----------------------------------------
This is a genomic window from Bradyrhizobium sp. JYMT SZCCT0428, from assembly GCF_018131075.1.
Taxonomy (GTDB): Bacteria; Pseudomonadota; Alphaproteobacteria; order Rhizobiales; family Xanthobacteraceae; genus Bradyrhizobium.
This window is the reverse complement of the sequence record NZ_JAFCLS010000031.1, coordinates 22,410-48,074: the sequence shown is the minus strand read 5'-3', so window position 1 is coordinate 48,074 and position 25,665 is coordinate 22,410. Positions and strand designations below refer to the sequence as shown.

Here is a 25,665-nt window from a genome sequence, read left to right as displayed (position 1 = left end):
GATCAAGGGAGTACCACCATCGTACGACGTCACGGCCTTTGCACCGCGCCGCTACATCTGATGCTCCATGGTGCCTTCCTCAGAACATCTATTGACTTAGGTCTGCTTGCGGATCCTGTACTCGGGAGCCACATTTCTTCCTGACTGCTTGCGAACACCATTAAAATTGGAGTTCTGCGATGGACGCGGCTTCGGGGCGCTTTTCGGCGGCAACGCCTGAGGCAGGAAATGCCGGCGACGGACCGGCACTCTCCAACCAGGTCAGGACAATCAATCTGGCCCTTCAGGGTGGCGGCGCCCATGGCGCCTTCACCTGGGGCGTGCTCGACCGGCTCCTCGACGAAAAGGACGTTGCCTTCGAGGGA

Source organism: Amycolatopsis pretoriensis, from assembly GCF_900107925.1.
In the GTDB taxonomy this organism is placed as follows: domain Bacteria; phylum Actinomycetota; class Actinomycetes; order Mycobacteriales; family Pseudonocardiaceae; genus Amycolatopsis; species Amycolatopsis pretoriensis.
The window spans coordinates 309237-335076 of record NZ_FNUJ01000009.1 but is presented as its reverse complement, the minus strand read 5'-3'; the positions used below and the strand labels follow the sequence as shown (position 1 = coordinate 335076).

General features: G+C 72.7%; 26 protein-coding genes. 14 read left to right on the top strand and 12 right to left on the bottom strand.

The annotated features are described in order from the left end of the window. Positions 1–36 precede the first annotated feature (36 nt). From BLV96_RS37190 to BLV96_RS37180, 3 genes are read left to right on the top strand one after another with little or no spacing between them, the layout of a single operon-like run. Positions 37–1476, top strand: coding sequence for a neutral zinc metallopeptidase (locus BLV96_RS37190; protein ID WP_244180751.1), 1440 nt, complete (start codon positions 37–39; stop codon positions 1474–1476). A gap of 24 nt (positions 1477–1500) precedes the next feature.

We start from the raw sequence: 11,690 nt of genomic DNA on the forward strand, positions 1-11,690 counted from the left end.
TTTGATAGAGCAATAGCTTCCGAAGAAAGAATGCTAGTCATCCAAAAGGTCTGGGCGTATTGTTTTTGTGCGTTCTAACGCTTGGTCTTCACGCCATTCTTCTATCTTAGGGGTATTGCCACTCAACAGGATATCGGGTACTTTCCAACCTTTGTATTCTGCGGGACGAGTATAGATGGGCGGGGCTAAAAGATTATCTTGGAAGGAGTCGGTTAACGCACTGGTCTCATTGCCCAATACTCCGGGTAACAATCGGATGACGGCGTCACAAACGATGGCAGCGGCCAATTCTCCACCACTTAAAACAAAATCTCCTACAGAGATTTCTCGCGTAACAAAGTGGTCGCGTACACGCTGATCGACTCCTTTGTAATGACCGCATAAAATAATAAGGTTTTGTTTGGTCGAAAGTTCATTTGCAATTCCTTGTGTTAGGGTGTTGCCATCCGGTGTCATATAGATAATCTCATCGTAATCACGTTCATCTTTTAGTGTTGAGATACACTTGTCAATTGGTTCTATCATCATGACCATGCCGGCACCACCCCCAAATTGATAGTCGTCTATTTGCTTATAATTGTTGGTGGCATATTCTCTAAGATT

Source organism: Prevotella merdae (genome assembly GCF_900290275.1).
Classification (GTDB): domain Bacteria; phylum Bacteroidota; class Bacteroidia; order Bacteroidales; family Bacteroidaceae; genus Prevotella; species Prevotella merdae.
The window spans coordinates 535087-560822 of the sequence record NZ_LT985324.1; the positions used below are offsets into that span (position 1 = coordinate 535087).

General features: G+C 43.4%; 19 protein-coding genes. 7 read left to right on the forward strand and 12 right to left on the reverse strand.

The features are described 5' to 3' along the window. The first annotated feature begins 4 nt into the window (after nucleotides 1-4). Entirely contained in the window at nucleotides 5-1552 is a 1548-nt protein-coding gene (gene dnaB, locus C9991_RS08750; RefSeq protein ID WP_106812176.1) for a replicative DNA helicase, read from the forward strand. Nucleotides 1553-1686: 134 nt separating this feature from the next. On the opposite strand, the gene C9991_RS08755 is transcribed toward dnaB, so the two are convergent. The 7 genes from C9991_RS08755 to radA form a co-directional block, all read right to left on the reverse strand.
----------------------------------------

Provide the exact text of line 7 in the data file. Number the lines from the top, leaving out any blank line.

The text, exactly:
In the GTDB taxonomy this organism is placed as follows: domain Bacteria; phylum Actinomycetota; class Actinomycetes; order Mycobacteriales; family Pseudonocardiaceae; genus Amycolatopsis; species Amycolatopsis pretoriensis.